Criminals who have been mistakenly acquitted of a homicide should be able to be tried again for their crime. A majority in the Dutch House of Representatives decided this on Tuesday 24 January. According to law lecturer Wiene van Hattum of the University of Groningen, Cabinet and House are raising false expectations. ‘This law will not protect society from serious criminals, as is being suggested. It will result in unrest, infringe privacy and encourage careless detection and prosecution.’ Van Hattum will be awarded a PhD by the University of Groningen on 26 January for research on the history of ‘Non bis in idem’ [double jeopardy], the rule that forbids a second trial.
People who are definitively convicted of a homicide can still be set free. That’s what has happened, for example, in a number of well-known cases in the Netherlands, including Ina Post, Lucia de Berk and the suspects in the Schiedammer park murder and the Putten murder case – once new facts came to light, their definitive conviction was declared void. ‘Revision to advantage’ is what this is called. The reverse is never possible: people who are definitely acquitted cannot be tried or prosecuted for the same fact again. Or rather, not yet – the House of Representatives has now decided that there should be an exception to the double jeopardy rule in certain cases.
According to University of Groningen law lecturer Van Hattum, the bill appears reasonable at first sight, but the House has paid insufficient attention to legal security for citizens. Van Hattum: ‘It goes without saying that if a suspect is acquitted of a homicide, and new evidence emerges, then it is hard to accept that no prosecution can be initiated, especially for the relatives. All in all, though, we did not need this new law for that. As long as the guilt of a perpetrator cannot be proved, the Public Prosecution Service does not have to bring the case to court. It’s possible to wait to go to court until there is sufficient evidence. In that sense there’s nothing wrong with our criminal procedure.’
The new law will thus only be needed extremely rarely, Van Hattum expects. It is intended for cases where technological developments enable a better analysis of the evidence. Van Hattum: ‘Proponents of this law constantly refer to the “Vivaldi case”, a robbery during which an Aldi supermarket manager lost his life. The perpetrator was acquitted, and new DNA analysis would apparently now be able to prove his guilt. However, the old DNA analyses also worked against the suspect and he was nevertheless acquitted. Other examples where this law could have been implemented are never cited.’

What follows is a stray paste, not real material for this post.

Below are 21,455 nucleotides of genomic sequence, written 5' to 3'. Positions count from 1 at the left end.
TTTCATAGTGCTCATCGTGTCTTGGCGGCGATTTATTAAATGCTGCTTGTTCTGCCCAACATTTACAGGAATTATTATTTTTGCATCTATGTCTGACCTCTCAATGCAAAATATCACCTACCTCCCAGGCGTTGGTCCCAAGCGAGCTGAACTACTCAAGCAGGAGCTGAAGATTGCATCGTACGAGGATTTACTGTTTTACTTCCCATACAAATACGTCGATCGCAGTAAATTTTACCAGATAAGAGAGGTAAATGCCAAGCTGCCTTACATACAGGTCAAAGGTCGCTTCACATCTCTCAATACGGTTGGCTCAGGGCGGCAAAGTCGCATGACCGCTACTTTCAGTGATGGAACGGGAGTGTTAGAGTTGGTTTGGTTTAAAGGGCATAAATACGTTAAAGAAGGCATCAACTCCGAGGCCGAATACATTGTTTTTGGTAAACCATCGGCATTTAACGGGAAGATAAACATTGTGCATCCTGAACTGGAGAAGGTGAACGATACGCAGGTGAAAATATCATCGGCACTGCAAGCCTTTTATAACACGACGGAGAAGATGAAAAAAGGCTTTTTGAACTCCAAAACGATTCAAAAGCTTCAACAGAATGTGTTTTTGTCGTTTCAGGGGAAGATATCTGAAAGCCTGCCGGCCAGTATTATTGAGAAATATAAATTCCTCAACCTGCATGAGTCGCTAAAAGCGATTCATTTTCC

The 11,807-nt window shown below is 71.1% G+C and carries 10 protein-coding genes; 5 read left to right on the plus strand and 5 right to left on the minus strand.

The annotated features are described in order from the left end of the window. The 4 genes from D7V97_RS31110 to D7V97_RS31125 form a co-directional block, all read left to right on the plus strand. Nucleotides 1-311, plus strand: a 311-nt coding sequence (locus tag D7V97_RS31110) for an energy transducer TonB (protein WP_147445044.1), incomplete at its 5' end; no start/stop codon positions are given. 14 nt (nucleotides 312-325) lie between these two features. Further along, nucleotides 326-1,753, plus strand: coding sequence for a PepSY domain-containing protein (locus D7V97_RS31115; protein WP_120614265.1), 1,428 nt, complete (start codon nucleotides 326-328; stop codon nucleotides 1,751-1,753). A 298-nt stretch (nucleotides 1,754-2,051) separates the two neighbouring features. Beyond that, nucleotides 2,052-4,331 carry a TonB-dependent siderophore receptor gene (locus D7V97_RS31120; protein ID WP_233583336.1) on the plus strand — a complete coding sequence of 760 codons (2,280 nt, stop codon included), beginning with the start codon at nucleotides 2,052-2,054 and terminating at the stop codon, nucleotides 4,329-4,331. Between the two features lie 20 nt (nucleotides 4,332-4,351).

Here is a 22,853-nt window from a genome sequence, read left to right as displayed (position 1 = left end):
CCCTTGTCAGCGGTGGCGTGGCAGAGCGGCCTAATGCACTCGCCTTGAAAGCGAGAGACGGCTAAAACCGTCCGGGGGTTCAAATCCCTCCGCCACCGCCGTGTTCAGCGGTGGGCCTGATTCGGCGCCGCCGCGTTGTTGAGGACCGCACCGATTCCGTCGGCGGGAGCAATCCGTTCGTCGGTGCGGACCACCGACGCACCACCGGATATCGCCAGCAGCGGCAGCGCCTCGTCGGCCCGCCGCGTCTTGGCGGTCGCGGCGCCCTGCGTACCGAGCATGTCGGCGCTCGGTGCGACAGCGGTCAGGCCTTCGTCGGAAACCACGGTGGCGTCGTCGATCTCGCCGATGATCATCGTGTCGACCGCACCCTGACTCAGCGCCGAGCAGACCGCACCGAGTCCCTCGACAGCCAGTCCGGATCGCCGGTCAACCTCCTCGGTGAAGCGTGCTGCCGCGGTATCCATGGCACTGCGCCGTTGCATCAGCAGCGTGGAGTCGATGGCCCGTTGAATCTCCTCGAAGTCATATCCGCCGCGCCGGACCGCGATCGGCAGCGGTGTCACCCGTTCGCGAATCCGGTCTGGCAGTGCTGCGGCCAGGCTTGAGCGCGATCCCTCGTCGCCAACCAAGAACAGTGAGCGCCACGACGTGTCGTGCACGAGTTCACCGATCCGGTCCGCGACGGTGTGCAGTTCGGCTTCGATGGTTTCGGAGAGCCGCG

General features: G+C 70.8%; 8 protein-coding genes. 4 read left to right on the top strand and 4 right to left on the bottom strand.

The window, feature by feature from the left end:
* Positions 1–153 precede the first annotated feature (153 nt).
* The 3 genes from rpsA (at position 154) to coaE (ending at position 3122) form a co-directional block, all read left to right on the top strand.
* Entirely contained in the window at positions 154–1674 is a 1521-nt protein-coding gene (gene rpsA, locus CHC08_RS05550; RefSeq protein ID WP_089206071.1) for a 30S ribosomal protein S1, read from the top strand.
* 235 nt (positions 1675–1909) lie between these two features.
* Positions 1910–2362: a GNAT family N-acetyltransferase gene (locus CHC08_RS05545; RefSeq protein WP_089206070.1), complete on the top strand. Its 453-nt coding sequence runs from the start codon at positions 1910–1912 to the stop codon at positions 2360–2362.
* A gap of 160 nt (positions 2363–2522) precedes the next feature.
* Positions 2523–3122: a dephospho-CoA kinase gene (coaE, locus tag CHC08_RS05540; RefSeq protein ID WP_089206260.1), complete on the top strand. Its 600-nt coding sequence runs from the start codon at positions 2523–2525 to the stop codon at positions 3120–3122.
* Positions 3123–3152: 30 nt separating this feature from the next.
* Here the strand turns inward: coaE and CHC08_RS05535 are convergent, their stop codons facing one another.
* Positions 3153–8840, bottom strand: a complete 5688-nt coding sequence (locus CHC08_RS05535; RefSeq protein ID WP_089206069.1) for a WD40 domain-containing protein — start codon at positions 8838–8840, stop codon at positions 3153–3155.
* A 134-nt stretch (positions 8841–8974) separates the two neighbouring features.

In the meantime, the new law will make significant numbers of correctly acquitted people seriously insecure, according to Van Hattum. ‘That’s the nub of it, as far as I’m concerned. What the government wants is for the DNA material of everyone who has been definitively acquitted of a deliberate homicide to be stored instead of destroyed, so that it can be analysed again later on. Innocent people, who have already suffered from unjust suspicion, will soon never be rid of that suspicion. It’s not only their privacy being violated, it’s also their individual civil liberties. Actual practice has shown that even if you are innocent, if your DNA is stored with an eye to new investigation, you remain frightened and tense. We should not be allowed to do that to our citizens.’
One danger created by the new law is that the judicial authorities may be less careful when tracking down and prosecuting suspects in homicides. After all, even if someone is incorrectly acquitted, the case can always be reopened at a later date. Van Hattum: ‘Even though the law is intended for specific cases, it does create a second chance for the judicial authorities. This can only encourage less careful detection.’
‘This law raises false expectations and also infringes fundamental rights’, Van Hattum sums up. ‘In addition, there’s no pressing need for this law; they’re taking a sledgehammer to crack a walnut. The House of Representatives has passed the law. I know that the chances are small, but I really hope that the Senate will reject this bill.’
Wiene van Hattum (1952) studied Dutch law at the University of Groningen, where she has been a lecturer in criminal law and criminal procedure law since 1986. She conducts research in the field of international criminal law, detention law and ‘non bis in idem’ [double jeopardy], and organizes monthly meetings between law students and detainees. She is also chair of the Forum ‘humane tenuitvoerlegging gevangenisstraf’ [humane enforcement of prison sentences] and editor of Ontmoetingen [Meetings], the periodical published by the Psychiatric-legal Society ‘Lutje’, which studies psychiatry and criminal law. This week she will be awarded a PhD for a thesis entitled ‘Non bis in idem. De ontwikkeling van een beginsel’ [Non bis in idem. The development of a principle]. See also: the summary of her thesis.
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